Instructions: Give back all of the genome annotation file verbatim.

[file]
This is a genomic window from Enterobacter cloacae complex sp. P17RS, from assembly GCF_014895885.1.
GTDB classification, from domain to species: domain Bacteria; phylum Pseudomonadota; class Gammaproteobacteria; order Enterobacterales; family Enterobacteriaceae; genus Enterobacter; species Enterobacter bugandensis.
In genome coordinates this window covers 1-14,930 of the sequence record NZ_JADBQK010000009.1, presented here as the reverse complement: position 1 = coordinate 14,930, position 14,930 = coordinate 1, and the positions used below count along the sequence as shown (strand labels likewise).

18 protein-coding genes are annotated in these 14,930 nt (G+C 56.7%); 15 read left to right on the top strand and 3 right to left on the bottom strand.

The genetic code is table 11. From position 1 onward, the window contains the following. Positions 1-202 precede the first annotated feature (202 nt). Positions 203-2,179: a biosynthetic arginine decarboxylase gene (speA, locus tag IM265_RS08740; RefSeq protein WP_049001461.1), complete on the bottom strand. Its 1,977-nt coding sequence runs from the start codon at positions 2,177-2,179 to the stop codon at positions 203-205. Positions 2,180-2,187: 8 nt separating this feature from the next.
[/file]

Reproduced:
This is a genomic window from Enterobacter cloacae complex sp. P17RS, from assembly GCF_014895885.1.
GTDB classification, from domain to species: domain Bacteria; phylum Pseudomonadota; class Gammaproteobacteria; order Enterobacterales; family Enterobacteriaceae; genus Enterobacter; species Enterobacter bugandensis.
In genome coordinates this window covers 1-14,930 of the sequence record NZ_JADBQK010000009.1, presented here as the reverse complement: position 1 = coordinate 14,930, position 14,930 = coordinate 1, and the positions used below count along the sequence as shown (strand labels likewise).

18 protein-coding genes are annotated in these 14,930 nt (G+C 56.7%); 15 read left to right on the top strand and 3 right to left on the bottom strand.

The genetic code is table 11. From position 1 onward, the window contains the following. Positions 1-202 precede the first annotated feature (202 nt). Positions 203-2,179: a biosynthetic arginine decarboxylase gene (speA, locus tag IM265_RS08740; RefSeq protein WP_049001461.1), complete on the bottom strand. Its 1,977-nt coding sequence runs from the start codon at positions 2,177-2,179 to the stop codon at positions 203-205. Positions 2,180-2,187: 8 nt separating this feature from the next.